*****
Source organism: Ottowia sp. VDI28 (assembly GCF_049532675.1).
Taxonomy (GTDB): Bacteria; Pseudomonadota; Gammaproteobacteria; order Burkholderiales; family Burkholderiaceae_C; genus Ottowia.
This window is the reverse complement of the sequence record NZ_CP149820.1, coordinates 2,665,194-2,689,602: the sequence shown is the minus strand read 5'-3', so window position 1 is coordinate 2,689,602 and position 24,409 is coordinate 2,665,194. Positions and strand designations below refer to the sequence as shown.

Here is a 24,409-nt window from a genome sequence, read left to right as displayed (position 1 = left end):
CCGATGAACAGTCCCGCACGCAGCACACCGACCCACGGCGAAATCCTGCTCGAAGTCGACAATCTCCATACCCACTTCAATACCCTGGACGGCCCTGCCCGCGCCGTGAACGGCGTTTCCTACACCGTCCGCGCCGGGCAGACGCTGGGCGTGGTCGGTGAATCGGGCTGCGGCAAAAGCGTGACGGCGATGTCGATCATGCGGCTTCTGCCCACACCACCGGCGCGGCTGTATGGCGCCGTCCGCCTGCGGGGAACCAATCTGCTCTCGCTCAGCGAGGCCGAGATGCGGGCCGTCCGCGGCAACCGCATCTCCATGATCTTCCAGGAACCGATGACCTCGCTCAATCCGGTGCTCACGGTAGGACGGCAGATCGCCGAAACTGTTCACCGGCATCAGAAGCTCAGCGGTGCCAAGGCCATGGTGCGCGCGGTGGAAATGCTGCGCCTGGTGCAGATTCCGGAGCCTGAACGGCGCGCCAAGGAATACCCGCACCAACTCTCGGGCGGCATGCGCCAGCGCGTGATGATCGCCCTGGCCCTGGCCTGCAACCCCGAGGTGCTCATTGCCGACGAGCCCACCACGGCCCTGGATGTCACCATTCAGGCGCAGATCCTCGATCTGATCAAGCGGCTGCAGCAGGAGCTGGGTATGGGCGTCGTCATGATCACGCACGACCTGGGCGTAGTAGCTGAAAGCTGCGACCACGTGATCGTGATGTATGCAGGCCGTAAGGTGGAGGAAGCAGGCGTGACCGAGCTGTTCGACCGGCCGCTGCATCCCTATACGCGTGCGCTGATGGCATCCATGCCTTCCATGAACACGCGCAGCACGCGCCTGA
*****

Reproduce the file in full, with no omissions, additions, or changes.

Source organism: Ottowia sp. VDI28 (assembly GCF_049532675.1).
Taxonomy (GTDB): Bacteria; Pseudomonadota; Gammaproteobacteria; order Burkholderiales; family Burkholderiaceae_C; genus Ottowia.
This window is the reverse complement of the sequence record NZ_CP149820.1, coordinates 2,665,194-2,689,602: the sequence shown is the minus strand read 5'-3', so window position 1 is coordinate 2,689,602 and position 24,409 is coordinate 2,665,194. Positions and strand designations below refer to the sequence as shown.

Here is a 24,409-nt window from a genome sequence, read left to right as displayed (position 1 = left end):
CCGATGAACAGTCCCGCACGCAGCACACCGACCCACGGCGAAATCCTGCTCGAAGTCGACAATCTCCATACCCACTTCAATACCCTGGACGGCCCTGCCCGCGCCGTGAACGGCGTTTCCTACACCGTCCGCGCCGGGCAGACGCTGGGCGTGGTCGGTGAATCGGGCTGCGGCAAAAGCGTGACGGCGATGTCGATCATGCGGCTTCTGCCCACACCACCGGCGCGGCTGTATGGCGCCGTCCGCCTGCGGGGAACCAATCTGCTCTCGCTCAGCGAGGCCGAGATGCGGGCCGTCCGCGGCAACCGCATCTCCATGATCTTCCAGGAACCGATGACCTCGCTCAATCCGGTGCTCACGGTAGGACGGCAGATCGCCGAAACTGTTCACCGGCATCAGAAGCTCAGCGGTGCCAAGGCCATGGTGCGCGCGGTGGAAATGCTGCGCCTGGTGCAGATTCCGGAGCCTGAACGGCGCGCCAAGGAATACCCGCACCAACTCTCGGGCGGCATGCGCCAGCGCGTGATGATCGCCCTGGCCCTGGCCTGCAACCCCGAGGTGCTCATTGCCGACGAGCCCACCACGGCCCTGGATGTCACCATTCAGGCGCAGATCCTCGATCTGATCAAGCGGCTGCAGCAGGAGCTGGGTATGGGCGTCGTCATGATCACGCACGACCTGGGCGTAGTAGCTGAAAGCTGCGACCACGTGATCGTGATGTATGCAGGCCGTAAGGTGGAGGAAGCAGGCGTGACCGAGCTGTTCGACCGGCCGCTGCATCCCTATACGCGTGCGCTGATGGCATCCATGCCTTCCATGAACACGCGCAGCACGCGCCTGA